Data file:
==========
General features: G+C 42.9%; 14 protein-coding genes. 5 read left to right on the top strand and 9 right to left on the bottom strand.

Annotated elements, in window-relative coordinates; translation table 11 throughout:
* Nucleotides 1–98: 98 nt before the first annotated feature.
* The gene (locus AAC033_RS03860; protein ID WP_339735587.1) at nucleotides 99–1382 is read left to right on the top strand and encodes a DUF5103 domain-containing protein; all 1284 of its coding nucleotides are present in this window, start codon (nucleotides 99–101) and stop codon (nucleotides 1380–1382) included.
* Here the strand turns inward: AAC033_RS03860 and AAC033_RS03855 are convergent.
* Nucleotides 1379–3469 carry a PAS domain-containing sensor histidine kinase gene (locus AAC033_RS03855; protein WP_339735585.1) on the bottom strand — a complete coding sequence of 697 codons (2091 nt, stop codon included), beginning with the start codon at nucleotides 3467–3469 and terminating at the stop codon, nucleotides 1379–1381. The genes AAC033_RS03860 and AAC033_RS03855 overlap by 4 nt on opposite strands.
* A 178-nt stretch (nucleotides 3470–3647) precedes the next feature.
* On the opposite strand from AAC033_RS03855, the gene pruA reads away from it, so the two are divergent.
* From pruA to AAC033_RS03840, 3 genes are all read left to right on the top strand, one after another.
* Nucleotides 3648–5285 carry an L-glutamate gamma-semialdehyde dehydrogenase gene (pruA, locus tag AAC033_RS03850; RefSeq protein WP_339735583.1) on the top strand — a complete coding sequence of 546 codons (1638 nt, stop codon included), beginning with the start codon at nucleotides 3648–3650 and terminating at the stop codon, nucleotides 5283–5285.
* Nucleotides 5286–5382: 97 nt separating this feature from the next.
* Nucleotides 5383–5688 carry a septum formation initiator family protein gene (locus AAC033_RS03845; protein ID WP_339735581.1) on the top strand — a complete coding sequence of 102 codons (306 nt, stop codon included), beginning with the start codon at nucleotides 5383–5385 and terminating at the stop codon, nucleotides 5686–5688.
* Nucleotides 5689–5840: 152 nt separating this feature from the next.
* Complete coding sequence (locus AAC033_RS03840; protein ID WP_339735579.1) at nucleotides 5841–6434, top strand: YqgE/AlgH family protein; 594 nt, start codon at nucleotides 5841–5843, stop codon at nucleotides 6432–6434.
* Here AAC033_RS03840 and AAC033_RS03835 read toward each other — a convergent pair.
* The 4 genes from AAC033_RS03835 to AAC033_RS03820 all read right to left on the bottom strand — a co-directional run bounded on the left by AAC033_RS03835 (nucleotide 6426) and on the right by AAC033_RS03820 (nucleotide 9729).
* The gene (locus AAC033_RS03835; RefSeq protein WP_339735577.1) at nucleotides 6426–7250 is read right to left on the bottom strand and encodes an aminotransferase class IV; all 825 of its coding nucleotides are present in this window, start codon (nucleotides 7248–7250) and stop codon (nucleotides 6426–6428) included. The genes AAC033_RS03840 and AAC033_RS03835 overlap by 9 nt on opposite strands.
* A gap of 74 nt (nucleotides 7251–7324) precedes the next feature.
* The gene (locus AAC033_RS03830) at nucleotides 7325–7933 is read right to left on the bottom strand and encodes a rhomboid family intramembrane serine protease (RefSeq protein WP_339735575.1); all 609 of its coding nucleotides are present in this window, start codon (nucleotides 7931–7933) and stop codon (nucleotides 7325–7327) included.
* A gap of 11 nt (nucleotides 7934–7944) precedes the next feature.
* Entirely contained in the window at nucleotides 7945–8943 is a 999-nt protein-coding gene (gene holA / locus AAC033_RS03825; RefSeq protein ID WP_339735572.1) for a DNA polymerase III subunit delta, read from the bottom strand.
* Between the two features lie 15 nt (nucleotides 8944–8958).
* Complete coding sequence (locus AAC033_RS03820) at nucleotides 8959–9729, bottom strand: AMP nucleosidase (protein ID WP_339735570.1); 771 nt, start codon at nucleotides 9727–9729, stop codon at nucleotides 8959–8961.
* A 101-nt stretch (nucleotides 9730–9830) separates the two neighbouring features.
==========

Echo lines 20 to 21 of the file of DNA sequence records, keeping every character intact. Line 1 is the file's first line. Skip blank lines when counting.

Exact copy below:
* A gap of 11 nt (nucleotides 7934–7944) precedes the next feature.
* Entirely contained in the window at nucleotides 7945–8943 is a 999-nt protein-coding gene (gene holA / locus AAC033_RS03825; RefSeq protein ID WP_339735572.1) for a DNA polymerase III subunit delta, read from the bottom strand.